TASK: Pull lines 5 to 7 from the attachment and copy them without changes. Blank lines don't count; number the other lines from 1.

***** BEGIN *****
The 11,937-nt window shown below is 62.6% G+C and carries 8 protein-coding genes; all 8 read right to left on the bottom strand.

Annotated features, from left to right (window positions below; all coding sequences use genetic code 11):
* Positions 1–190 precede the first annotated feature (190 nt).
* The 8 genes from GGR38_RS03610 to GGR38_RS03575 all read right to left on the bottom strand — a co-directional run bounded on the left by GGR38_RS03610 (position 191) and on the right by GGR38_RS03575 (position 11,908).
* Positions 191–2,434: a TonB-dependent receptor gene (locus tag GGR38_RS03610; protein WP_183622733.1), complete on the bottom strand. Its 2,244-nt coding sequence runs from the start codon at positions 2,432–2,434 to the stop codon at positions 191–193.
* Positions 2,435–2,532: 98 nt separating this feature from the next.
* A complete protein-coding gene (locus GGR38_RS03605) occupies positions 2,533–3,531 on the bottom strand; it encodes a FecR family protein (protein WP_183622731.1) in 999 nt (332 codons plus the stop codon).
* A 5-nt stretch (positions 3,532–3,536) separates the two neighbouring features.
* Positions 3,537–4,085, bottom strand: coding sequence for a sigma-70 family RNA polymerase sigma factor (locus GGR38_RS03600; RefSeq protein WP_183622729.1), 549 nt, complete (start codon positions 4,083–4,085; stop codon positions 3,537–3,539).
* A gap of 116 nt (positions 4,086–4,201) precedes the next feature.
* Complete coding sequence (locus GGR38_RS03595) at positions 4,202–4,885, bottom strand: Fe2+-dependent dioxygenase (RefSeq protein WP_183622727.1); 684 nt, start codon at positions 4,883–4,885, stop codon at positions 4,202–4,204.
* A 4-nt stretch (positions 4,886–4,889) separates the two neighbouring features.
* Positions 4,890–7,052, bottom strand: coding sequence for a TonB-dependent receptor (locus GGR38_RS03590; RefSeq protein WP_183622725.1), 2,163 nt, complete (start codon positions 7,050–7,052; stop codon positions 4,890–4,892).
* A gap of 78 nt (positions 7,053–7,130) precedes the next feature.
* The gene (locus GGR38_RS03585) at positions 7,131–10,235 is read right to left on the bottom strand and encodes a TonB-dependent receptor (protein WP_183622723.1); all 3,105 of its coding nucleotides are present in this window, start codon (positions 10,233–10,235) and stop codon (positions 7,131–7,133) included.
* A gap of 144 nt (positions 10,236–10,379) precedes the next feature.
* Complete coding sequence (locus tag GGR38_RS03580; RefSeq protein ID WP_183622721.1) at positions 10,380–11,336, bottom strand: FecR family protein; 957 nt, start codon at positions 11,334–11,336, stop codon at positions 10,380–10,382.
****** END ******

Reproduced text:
* Positions 191–2,434: a TonB-dependent receptor gene (locus tag GGR38_RS03610; protein WP_183622733.1), complete on the bottom strand. Its 2,244-nt coding sequence runs from the start codon at positions 2,432–2,434 to the stop codon at positions 191–193.
* Positions 2,435–2,532: 98 nt separating this feature from the next.
* A complete protein-coding gene (locus GGR38_RS03605) occupies positions 2,533–3,531 on the bottom strand; it encodes a FecR family protein (protein WP_183622731.1) in 999 nt (332 codons plus the stop codon).